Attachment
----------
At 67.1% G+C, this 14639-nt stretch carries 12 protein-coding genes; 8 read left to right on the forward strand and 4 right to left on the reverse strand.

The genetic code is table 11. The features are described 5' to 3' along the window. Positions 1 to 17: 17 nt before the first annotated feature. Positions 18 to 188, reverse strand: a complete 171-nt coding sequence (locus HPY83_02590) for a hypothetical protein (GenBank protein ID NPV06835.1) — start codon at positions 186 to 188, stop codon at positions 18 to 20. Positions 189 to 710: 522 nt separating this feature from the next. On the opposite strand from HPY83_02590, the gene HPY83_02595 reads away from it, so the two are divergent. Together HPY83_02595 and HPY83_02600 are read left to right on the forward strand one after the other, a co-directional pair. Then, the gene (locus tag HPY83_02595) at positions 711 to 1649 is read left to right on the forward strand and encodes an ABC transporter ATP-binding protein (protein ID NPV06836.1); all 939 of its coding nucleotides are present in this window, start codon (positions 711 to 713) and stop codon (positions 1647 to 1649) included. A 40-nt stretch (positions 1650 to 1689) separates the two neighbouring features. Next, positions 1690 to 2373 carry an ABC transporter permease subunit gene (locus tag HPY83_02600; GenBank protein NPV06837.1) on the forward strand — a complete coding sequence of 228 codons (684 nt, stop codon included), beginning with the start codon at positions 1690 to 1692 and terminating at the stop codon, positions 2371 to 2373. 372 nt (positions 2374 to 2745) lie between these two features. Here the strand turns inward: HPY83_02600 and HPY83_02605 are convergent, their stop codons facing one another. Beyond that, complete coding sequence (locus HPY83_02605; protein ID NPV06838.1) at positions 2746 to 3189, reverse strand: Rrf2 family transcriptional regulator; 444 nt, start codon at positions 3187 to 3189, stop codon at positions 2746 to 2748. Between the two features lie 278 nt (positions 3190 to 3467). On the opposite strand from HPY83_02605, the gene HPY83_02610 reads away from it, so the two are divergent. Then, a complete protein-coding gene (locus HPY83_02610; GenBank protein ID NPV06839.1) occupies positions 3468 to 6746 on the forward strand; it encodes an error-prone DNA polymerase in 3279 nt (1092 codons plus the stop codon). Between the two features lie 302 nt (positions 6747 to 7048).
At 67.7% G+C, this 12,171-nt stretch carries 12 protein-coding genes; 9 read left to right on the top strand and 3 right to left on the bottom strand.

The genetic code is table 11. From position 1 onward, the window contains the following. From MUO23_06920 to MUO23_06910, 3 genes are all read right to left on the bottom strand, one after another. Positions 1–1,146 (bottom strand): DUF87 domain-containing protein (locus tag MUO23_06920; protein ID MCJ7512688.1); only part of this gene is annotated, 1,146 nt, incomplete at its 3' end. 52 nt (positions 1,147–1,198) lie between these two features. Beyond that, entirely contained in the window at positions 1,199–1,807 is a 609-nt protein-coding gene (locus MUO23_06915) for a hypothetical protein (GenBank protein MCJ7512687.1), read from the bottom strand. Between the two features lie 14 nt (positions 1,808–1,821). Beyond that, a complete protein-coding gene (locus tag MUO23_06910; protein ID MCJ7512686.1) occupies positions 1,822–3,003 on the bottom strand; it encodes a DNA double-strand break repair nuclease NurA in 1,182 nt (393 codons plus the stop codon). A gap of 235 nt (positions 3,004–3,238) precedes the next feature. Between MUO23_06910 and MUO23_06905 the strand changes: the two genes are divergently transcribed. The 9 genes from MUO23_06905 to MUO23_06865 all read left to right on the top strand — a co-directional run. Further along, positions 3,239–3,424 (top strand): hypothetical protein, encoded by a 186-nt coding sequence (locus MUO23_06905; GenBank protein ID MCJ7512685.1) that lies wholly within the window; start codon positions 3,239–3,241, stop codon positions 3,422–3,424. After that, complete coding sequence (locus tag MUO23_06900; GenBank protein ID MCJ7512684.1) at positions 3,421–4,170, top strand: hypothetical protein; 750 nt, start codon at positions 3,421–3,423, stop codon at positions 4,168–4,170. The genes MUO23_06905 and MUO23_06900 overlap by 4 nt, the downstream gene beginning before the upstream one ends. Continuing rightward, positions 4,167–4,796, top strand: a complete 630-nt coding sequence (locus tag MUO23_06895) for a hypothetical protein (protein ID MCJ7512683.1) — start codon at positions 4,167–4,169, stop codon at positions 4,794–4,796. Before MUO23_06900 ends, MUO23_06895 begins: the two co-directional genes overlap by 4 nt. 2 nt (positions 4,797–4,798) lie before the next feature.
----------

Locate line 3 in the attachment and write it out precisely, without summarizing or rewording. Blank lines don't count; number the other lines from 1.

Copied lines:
At 67.7% G+C, this 12,171-nt stretch carries 12 protein-coding genes; 9 read left to right on the top strand and 3 right to left on the bottom strand.